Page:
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Step 5: Respond to an Unplanned Failover

Published: May 31, 2012

Updated: May 31, 2012

Applies To: Windows Server 2012, Windows Server 2012 R2



This document includes steps to follow to get your virtual machines back online after an unplanned failover has occurred. In an unplanned failover, the primary server has failed unexpectedly, perhaps as a result of a major hardware failure or natural disaster. There is the possibility of data loss, since there was no opportunity to transmit changes on the primary virtual machines that might not have been replicated yet.

In contrast to failover clustering, the workload does not automatically transfer to the virtual machines on the Replica server if the primary server goes offline.

noteNote
This topic includes sample Windows PowerShell cmdlets that you can use to automate some of the procedures described. For more information, see Using Cmdlets.

Do this step using Windows PowerShell

  1. Open Hyper-V Manager and connect to the Replica server.

  2. Right-click the name of the virtual machine you want to use, point to Replication, and then point to Failover….

  3. In the dialog that opens, choose the recovery snapshot you want the virtual machine to recover to, and then click Failover….. The Replication Status will change to Failed over – Waiting completion and the virtual machine will start using the network parameters you previously configured for it (see 2.3 Enable replication for virtual machines). If you have not previously configured the network parameters or if you want to use different parameters at this point, you can use the Windows PowerShell cmdlet below to do this.

  4. Use the Complete-VMFailover Windows PowerShell cmdlet below to complete failover.

  5. Repeat these steps for each virtual machine you want to bring back online.

PowerShell Logo Windows PowerShell equivalent commands

The following Windows PowerShell cmdlet or cmdlets perform the same function as the preceding procedure. Enter each cmdlet on a single line, even though they may appear word-wrapped across several lines here because of formatting constraints.

This sample script will complete an unplanned failover:

$Primary = "host1"
$Replica = "host2"
$VMName = "vm01"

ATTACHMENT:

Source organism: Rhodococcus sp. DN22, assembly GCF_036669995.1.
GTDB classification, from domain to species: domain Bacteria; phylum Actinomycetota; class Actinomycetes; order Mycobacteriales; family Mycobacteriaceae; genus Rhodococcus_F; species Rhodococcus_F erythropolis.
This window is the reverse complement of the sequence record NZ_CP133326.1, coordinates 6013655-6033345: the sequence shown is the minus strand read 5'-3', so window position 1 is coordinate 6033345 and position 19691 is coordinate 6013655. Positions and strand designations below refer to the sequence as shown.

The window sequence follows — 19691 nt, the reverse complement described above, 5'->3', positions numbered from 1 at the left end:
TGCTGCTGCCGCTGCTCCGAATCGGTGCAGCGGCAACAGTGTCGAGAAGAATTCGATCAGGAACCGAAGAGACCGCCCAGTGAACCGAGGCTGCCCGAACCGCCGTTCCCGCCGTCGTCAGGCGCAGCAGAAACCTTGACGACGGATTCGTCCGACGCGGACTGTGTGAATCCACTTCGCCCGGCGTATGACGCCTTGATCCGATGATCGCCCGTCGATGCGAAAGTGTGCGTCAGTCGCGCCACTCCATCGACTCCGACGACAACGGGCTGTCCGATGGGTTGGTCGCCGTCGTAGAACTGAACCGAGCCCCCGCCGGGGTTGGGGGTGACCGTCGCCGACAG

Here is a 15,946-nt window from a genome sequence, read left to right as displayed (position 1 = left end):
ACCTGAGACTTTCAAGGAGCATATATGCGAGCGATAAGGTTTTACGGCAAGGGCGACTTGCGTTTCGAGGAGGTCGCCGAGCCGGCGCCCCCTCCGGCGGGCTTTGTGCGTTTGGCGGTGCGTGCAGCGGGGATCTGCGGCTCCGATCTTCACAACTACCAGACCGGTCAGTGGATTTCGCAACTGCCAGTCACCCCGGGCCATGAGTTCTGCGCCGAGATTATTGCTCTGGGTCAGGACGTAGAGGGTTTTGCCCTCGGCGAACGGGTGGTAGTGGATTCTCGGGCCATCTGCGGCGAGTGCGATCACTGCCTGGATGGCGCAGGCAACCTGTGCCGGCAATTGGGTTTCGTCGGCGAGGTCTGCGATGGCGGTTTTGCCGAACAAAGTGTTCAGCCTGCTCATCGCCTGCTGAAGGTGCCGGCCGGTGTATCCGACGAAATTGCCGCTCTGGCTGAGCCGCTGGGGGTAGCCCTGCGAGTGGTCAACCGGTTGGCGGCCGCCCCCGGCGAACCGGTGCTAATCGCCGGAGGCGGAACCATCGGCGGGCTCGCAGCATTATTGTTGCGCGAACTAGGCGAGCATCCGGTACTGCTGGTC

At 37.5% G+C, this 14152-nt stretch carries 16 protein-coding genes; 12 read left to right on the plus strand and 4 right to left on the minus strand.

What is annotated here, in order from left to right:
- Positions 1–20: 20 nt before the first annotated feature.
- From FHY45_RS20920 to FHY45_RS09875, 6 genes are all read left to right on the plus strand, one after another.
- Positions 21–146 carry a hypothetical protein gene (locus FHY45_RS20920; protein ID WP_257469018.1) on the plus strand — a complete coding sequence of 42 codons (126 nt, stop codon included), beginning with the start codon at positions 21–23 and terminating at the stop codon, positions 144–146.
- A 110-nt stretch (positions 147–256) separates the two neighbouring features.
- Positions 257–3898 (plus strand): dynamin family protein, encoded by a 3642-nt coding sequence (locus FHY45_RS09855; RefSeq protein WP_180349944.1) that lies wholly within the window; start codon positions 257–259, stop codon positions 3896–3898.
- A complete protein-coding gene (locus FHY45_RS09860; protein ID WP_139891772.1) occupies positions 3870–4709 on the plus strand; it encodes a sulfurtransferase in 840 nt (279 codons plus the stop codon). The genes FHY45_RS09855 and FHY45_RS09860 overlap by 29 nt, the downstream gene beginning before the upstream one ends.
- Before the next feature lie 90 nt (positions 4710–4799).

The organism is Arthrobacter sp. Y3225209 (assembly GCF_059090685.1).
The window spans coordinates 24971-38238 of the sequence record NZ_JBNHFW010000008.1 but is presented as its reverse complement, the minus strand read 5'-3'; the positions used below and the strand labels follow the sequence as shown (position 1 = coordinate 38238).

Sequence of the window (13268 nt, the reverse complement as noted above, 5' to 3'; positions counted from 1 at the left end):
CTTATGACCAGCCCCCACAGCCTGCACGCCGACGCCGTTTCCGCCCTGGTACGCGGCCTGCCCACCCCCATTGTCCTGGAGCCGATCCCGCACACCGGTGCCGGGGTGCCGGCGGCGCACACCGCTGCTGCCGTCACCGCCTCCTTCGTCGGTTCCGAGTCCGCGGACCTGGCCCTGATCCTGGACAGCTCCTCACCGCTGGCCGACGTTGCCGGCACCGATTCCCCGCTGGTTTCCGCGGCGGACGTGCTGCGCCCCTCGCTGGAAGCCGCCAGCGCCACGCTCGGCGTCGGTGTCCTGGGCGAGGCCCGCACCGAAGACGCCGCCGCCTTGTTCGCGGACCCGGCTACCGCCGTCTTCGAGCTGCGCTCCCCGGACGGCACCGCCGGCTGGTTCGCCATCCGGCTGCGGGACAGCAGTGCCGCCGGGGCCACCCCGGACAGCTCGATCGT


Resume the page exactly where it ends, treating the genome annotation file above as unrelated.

Start-VMFailover -VMName $VMName -ComputerName $Replica

Complete-VMFailover -VMName $VMName -ComputerName $Replica

Start-VM -VMName $VMName -ComputerName $Replica

#
# Assuming that Primary server is recovered.
#

Set-VMReplication -VMName $VMName -AsReplica -ComputerName $Primary

Set-VMReplication -VMName $VMName -Reverse -ReplicaServerName $Primary -ComputerName $Replica

Start-VMInitialReplication -VMName $VMName -ComputerName $Replica

To provide new or different network parameters for the Replica virtual machine to use when it comes online, use the following example cmdlet, substituting appropriate values:

$NetworkAdapter = Get-VMNetworkAdapter -VMName $Replica -Name $VMNetworkAdapterName 
$NetworkAdapter | Set-VMNetworkAdapterFailoverConfiguration -IPV4Address 172.20.31.100 -IPV4SubnetMask 255.255.255.0 -IPV4DefaultGateway 172.20.31.1 -IPV4PreferredDNSServer 172.20.31.101 -IPV4AlternateDNSServer 172.20.31.102

Once the Replica virtual machine(s) are back online running on the Replica server, they are unprotected against further failure. You can provide this protection by enabling reverse replication back to the primary server once the server comes back online.

noteNote
The Replica virtual machines must be replicated back to their original primary server. Do not attempt to configure replication from the Replica server to a third server.

Do this step using Windows PowerShell

  1. Open Hyper-V Manager and connect to the Replica server.

  2. Right-click the name of the virtual machine you want to reverse replicate, point to Replication, and then point to Reverse replication…. The Reverse Replication wizard opens.

  3. Complete the Reverse Replication wizard. You will find the requested information to be very similar if not identical to the information you provided in the Enable Replication wizard (see 2.3 Enable replication for virtual machines.

PowerShell Logo Windows PowerShell equivalent commands

The following Windows PowerShell cmdlet or cmdlets perform the same function as the preceding procedure. Enter each cmdlet on a single line, even though they may appear word-wrapped across several lines here because of formatting constraints.

To reverse replication of the virtual machine, use the following example cmdlet:

Set-VMReplication -reverse -VMName $ReplicaVM2

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